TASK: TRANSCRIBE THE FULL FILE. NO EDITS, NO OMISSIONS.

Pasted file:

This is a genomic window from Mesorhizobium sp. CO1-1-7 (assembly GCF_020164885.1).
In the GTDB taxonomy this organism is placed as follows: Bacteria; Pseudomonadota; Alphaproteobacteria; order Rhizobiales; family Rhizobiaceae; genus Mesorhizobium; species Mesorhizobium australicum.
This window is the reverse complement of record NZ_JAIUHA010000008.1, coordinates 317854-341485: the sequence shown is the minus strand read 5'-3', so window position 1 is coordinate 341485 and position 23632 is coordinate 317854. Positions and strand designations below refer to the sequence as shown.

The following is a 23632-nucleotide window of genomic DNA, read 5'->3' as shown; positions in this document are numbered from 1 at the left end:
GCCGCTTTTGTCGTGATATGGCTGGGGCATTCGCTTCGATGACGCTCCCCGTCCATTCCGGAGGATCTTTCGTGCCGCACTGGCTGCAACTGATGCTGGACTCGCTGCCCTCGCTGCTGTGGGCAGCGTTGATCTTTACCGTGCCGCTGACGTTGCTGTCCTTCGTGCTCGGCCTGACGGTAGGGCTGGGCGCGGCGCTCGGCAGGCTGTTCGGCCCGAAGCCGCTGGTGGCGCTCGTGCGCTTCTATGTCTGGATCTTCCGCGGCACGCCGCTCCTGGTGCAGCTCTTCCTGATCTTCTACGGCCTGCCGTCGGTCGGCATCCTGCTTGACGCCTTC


This is a genomic window from Mesorhizobium sp. CO1-1-7 (assembly GCF_020164885.1).
In the GTDB taxonomy this organism is placed as follows: Bacteria; Pseudomonadota; Alphaproteobacteria; order Rhizobiales; family Rhizobiaceae; genus Mesorhizobium; species Mesorhizobium australicum.
This window is the reverse complement of record NZ_JAIUHA010000008.1, coordinates 317854-341485: the sequence shown is the minus strand read 5'-3', so window position 1 is coordinate 341485 and position 23632 is coordinate 317854. Positions and strand designations below refer to the sequence as shown.

The following is a 23632-nucleotide window of genomic DNA, read 5'->3' as shown; positions in this document are numbered from 1 at the left end:
GCCGCTTTTGTCGTGATATGGCTGGGGCATTCGCTTCGATGACGCTCCCCGTCCATTCCGGAGGATCTTTCGTGCCGCACTGGCTGCAACTGATGCTGGACTCGCTGCCCTCGCTGCTGTGGGCAGCGTTGATCTTTACCGTGCCGCTGACGTTGCTGTCCTTCGTGCTCGGCCTGACGGTAGGGCTGGGCGCGGCGCTCGGCAGGCTGTTCGGCCCGAAGCCGCTGGTGGCGCTCGTGCGCTTCTATGTCTGGATCTTCCGCGGCACGCCGCTCCTGGTGCAGCTCTTCCTGATCTTCTACGGCCTGCCGTCGGTCGGCATCCTGCTTGACGCCTTC